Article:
A quick note on Mommie Dearest

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Saw Mommie Dearest last night for the first time since it came out. It was at the ‘Shock and Gore’ festival, and great programming on their part. I think Dunaway’s great, though her career never recovered, even though the film was a hit. Everyone, including myself, laughed pretty much throughout, but not without discomfort. Was she stitched up by the director? His incompetence is extraordinary in a studio film. A lot of the laughs happen because the shots are held too long, and the editing is terrible and clichéd throughout. Even the make-up, ostensibly designed to make her like an older Joan Crawford, seems on a big screen like quickly applied Kabuki, or a a clown who ran out of time. The way Steve Forrest says his goodbye to Dunaway has to have been directed; and the line reading are ludicrous.

Contemporary audiences will now compare Faye Dunaway’s performance here to Jessica Lange’s in Feud. I love Lange. And she gave a great performance of some movie star in Ryan Murphy’s series.  But it wasn’t Crawford. And it had nothing like the commitment and intensity Dunaway gives here. It’s too bad the film is so terrible. I think the whole project is an actor’s worst nightmare: Betrayal by director.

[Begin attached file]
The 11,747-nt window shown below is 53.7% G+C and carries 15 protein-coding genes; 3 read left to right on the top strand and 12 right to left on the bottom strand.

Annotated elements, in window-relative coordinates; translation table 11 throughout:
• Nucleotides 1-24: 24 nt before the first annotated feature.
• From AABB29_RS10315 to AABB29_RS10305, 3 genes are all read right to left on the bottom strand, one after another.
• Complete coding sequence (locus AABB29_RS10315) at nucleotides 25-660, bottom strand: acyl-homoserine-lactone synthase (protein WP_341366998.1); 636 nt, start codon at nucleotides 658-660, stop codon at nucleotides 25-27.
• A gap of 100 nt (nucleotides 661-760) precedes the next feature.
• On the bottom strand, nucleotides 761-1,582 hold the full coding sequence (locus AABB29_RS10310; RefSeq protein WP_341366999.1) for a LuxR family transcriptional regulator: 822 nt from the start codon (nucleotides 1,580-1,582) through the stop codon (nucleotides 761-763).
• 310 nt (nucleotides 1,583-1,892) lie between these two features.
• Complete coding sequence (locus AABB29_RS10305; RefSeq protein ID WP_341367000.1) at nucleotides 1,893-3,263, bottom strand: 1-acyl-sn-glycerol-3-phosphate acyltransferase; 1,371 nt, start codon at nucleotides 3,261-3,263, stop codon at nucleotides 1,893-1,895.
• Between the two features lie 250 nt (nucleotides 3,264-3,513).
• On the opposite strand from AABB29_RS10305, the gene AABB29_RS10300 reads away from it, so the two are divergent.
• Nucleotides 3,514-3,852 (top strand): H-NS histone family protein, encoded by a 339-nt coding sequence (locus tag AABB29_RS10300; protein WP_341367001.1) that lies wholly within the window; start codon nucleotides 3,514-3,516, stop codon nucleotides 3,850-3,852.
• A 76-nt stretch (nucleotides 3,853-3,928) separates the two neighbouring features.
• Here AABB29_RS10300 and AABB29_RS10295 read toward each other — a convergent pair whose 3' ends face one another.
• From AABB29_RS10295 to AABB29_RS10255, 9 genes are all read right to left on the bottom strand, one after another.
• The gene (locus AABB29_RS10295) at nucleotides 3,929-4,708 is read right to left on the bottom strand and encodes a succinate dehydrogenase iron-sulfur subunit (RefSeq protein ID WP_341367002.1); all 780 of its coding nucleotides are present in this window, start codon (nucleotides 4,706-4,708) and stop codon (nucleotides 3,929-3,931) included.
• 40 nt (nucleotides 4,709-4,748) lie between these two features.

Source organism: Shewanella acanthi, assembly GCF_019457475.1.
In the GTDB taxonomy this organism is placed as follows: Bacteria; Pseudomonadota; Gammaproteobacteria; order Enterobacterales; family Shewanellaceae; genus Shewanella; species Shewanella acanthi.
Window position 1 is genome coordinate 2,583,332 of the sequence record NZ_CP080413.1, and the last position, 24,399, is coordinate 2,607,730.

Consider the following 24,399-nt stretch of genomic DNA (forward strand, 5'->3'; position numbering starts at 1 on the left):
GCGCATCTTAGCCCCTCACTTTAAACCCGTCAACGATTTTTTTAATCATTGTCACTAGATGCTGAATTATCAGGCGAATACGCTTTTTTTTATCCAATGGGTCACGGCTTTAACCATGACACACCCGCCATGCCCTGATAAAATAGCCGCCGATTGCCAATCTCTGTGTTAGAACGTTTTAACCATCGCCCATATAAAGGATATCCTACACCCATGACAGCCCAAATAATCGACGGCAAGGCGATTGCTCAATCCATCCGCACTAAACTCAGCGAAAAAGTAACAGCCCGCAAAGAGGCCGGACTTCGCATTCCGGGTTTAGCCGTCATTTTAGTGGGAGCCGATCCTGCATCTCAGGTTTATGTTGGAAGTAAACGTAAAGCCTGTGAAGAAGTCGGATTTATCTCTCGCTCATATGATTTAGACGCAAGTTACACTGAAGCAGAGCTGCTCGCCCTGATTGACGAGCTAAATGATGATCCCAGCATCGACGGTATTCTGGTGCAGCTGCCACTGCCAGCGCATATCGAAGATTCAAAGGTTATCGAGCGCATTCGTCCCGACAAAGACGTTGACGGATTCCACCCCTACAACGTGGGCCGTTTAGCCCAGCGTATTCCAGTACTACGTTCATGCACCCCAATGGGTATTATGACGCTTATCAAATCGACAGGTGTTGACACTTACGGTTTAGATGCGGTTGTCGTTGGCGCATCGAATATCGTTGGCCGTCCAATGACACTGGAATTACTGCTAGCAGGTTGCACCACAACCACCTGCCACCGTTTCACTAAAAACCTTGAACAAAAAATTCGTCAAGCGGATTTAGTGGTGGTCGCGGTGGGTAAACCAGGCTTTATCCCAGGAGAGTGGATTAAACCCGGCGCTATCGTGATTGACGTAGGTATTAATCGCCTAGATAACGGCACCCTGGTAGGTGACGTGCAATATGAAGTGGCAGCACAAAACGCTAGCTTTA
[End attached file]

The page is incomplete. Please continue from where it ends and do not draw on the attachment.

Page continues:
Plus, it’s a film about abuse, and most of the laughs happen at the moments when children are most under threat. So whilst seemingly aiming to decry child abuse it does so via abusing its subject and is lead actress, thus giving off a whiff of misoginy. It’s telling that the film ends not on the death of its subject but on the reading of her will. A weird, funny, and troubling experience.

Adam Carver did a great introduction to the event in which I learned that there is a book called The Mommy Dearest Diaries, written by Rutanya Alda, the actress who plays Carol Anne, and ostensibly an exposé of all the on-set shenanigans, and which I will of course order, in spite of feeling that one is just feeding into the exploitativeness of it all.

mommy dearest diary

Mommie Dearest has been acclaimed as a masterpiece of unintentional camp, which is probably right. It’s why we’re still watching it almost forty years after it was first released. But it’s the kind of camp that’s fuelled by mean-ness; a making fun of, a laughing at. One laughs, sometimes heartily,  but also with discomfort and a lingering sadness. At least I do. The film is the height of camp; but also the worst aspect of camp; the meanness and bitterness that comes out of social exclusion; a kind of schadenfreude at the tragedy of life which finds its outlet in laughter.

 

José Arroyo

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